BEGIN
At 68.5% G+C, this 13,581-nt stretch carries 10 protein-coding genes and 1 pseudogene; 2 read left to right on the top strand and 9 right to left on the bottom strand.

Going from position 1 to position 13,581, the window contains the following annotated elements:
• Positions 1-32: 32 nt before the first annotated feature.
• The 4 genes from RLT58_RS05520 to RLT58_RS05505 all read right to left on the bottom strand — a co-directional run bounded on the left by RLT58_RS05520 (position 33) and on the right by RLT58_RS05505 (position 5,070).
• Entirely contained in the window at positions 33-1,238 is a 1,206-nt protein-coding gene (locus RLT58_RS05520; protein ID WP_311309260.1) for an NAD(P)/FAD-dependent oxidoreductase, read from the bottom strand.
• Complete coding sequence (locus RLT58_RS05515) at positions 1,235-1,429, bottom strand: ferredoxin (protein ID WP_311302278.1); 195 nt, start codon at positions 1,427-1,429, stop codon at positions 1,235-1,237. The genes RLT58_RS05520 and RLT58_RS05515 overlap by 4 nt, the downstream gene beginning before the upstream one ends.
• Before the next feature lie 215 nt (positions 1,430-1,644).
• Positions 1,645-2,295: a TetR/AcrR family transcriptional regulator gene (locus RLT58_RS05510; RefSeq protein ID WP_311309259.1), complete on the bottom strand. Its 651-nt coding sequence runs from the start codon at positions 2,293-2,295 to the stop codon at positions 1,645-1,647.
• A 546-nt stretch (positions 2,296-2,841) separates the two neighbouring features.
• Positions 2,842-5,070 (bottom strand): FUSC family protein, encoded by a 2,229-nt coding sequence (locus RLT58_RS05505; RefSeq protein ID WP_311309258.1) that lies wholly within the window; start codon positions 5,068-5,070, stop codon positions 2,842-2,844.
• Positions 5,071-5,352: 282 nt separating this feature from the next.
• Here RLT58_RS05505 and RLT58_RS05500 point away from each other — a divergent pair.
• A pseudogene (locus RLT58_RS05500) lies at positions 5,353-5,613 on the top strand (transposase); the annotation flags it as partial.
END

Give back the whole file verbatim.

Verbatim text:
At 68.5% G+C, this 13,581-nt stretch carries 10 protein-coding genes and 1 pseudogene; 2 read left to right on the top strand and 9 right to left on the bottom strand.

Going from position 1 to position 13,581, the window contains the following annotated elements:
• Positions 1-32: 32 nt before the first annotated feature.
• The 4 genes from RLT58_RS05520 to RLT58_RS05505 all read right to left on the bottom strand — a co-directional run bounded on the left by RLT58_RS05520 (position 33) and on the right by RLT58_RS05505 (position 5,070).
• Entirely contained in the window at positions 33-1,238 is a 1,206-nt protein-coding gene (locus RLT58_RS05520; protein ID WP_311309260.1) for an NAD(P)/FAD-dependent oxidoreductase, read from the bottom strand.
• Complete coding sequence (locus RLT58_RS05515) at positions 1,235-1,429, bottom strand: ferredoxin (protein ID WP_311302278.1); 195 nt, start codon at positions 1,427-1,429, stop codon at positions 1,235-1,237. The genes RLT58_RS05520 and RLT58_RS05515 overlap by 4 nt, the downstream gene beginning before the upstream one ends.
• Before the next feature lie 215 nt (positions 1,430-1,644).
• Positions 1,645-2,295: a TetR/AcrR family transcriptional regulator gene (locus RLT58_RS05510; RefSeq protein ID WP_311309259.1), complete on the bottom strand. Its 651-nt coding sequence runs from the start codon at positions 2,293-2,295 to the stop codon at positions 1,645-1,647.
• A 546-nt stretch (positions 2,296-2,841) separates the two neighbouring features.
• Positions 2,842-5,070 (bottom strand): FUSC family protein, encoded by a 2,229-nt coding sequence (locus RLT58_RS05505; RefSeq protein ID WP_311309258.1) that lies wholly within the window; start codon positions 5,068-5,070, stop codon positions 2,842-2,844.
• Positions 5,071-5,352: 282 nt separating this feature from the next.
• Here RLT58_RS05505 and RLT58_RS05500 point away from each other — a divergent pair.
• A pseudogene (locus RLT58_RS05500) lies at positions 5,353-5,613 on the top strand (transposase); the annotation flags it as partial.